To increase the number of nozzles on a printhead without changing the basic system parameters of maximum firing rate and firing cycle, the number of rows must stay the same which means the number of columns must increase. If both the number of nozzles and the maximum firing rate increase, then the number of rows must decrease along with the increase in number of columns. This can result in very large increases in the total number of external interconnections needed for a given firing array.

Referring now to FIG. 4, associated with each of the ink firing cavities of the printhead of FIGS. 1 and 2 is a dynamic memory based ink firing cell 60 that generally includes a heater resistor 21, a resistor drive switch 61 connected between one terminal of the heater resistor 21 and ground, and a dynamic memory circuit 62 that controls the state of the resistor drive switch 61, all of which are formed in the thin film substrate 11. Heater resistor energizing energy in the form of fire pulses (also called ink firing pulses) is made available to the heater resistor 21 by a power switch 63 that is controlled by an energy timing signal (ETS) and connected between a power source and the other terminal of the heater resistor 21. The dynamic memory circuit 62 is configured to store one bit of heater resistor energizing binary data that sets the resistor drive switch 61 to a desired state (e.g., on or off, or conductive or non-conductive) prior to the occurrence of a fire pulse. If the resistor drive switch 61 is on (i.e., conductive), the fire pulse energy will be transferred to the heater resistor 21. In other words, the resistor drive switch 61 is controlled by the dynamic memory circuit 62 to enable the transfer of a fire pulse to the heater resistor 21.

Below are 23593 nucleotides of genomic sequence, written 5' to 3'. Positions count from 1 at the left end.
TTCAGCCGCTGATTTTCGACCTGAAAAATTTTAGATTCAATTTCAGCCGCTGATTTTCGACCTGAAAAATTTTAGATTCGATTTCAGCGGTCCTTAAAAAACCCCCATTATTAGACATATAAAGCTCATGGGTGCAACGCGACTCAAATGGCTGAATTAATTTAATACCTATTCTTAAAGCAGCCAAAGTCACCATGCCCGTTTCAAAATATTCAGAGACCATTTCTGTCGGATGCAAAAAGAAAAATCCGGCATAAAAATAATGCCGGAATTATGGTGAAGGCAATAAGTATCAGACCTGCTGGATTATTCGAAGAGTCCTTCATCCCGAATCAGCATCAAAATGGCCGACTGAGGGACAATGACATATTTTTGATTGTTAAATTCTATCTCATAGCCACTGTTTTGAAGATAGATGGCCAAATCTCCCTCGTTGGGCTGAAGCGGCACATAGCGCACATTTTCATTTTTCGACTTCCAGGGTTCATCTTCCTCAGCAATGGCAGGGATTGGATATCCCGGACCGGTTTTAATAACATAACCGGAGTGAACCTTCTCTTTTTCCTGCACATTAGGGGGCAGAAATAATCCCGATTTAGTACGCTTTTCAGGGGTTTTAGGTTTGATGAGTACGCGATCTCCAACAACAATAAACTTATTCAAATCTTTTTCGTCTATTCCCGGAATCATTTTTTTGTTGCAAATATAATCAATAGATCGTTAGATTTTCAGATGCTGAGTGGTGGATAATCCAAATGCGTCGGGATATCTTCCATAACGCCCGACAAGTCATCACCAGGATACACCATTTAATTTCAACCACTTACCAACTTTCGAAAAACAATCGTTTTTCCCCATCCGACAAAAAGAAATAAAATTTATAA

The dynamic memory circuit 62 more particularly receives DATA information and ENABLE information that enables the dynamic memory circuit to receive and store the DATA information. For convenience, such enabling of the dynamic memory circuit is sometimes referred to as selection or addressing of the memory circuit or the firing cell. As described further herein, the ENABLE information can include a SELECT control signal and/or one or more ADDRESS control signals.

Referring now to FIG. 5, set forth therein is a schematic diagram of an illustrative implementation of a dynamic memory based ink firing cell 100. The firing cell includes an N-channel drive FET (field effect transistor) 101 for driving a heater resistor 21. The drain of the drive transistor 101 is connected to one terminal of the heater resistor 21, while the source of the drive transistor 101 is connected to a common reference voltage such as ground. The other terminal of the heater resistor 21 receives a heater resistor energizing FIRE signal that comprises ink firing pulses. Firing pulse energy is transferred to the heater resistor 21 if the drive transistor 101 is on at the time a firing pulse is present.

The gate of the drive transistor 101 forms a storage node capacitance 101 a that functions as a dynamic memory element that stores resistor energizing or firing data received via the output of a pass transistor 103 that is connected to the gate of the drive transistor 101. The storage node capacitance 101 a is shown in dashed lines since it is actually part of the drive transistor 101. Alternatively, a capacitor separate from the drive transistor 101 can be used as a dynamic memory element. For increased flexibility as to discharging the capacitance 101 a so as to set the capacitance to a known state, a discharge transistor 104 can be included. The discharge transistor 104 would have its drain connected to the gate of the drive transistor 101 and its source connected to ground, and a DISCHARGE select signal would be provided to the gate of the discharge transistor 104. The pass transistor 103 and the gate capacitance 101 a effectively form a dynamic memory data storage cell.